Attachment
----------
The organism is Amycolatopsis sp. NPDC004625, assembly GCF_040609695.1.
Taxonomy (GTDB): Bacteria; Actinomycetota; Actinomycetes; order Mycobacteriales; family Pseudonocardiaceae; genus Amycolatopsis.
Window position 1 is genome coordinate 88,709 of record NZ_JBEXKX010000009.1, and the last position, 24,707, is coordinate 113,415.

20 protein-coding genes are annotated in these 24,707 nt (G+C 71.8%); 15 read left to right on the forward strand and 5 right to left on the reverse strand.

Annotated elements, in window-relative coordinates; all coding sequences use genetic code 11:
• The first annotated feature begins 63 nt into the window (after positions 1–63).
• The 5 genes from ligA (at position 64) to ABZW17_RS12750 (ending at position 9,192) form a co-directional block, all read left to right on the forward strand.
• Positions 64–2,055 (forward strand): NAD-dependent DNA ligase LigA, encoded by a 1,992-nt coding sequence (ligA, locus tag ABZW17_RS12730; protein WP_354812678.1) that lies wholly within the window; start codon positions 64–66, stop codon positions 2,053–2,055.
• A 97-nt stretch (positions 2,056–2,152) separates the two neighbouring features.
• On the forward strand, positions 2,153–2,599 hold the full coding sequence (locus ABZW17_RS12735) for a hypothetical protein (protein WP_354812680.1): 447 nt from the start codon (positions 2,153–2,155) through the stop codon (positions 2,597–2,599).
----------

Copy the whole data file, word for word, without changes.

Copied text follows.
The organism is Amycolatopsis sp. NPDC004625, assembly GCF_040609695.1.
Taxonomy (GTDB): Bacteria; Actinomycetota; Actinomycetes; order Mycobacteriales; family Pseudonocardiaceae; genus Amycolatopsis.
Window position 1 is genome coordinate 88,709 of record NZ_JBEXKX010000009.1, and the last position, 24,707, is coordinate 113,415.

20 protein-coding genes are annotated in these 24,707 nt (G+C 71.8%); 15 read left to right on the forward strand and 5 right to left on the reverse strand.

Annotated elements, in window-relative coordinates; all coding sequences use genetic code 11:
• The first annotated feature begins 63 nt into the window (after positions 1–63).
• The 5 genes from ligA (at position 64) to ABZW17_RS12750 (ending at position 9,192) form a co-directional block, all read left to right on the forward strand.
• Positions 64–2,055 (forward strand): NAD-dependent DNA ligase LigA, encoded by a 1,992-nt coding sequence (ligA, locus tag ABZW17_RS12730; protein WP_354812678.1) that lies wholly within the window; start codon positions 64–66, stop codon positions 2,053–2,055.
• A 97-nt stretch (positions 2,056–2,152) separates the two neighbouring features.
• On the forward strand, positions 2,153–2,599 hold the full coding sequence (locus ABZW17_RS12735) for a hypothetical protein (protein WP_354812680.1): 447 nt from the start codon (positions 2,153–2,155) through the stop codon (positions 2,597–2,599).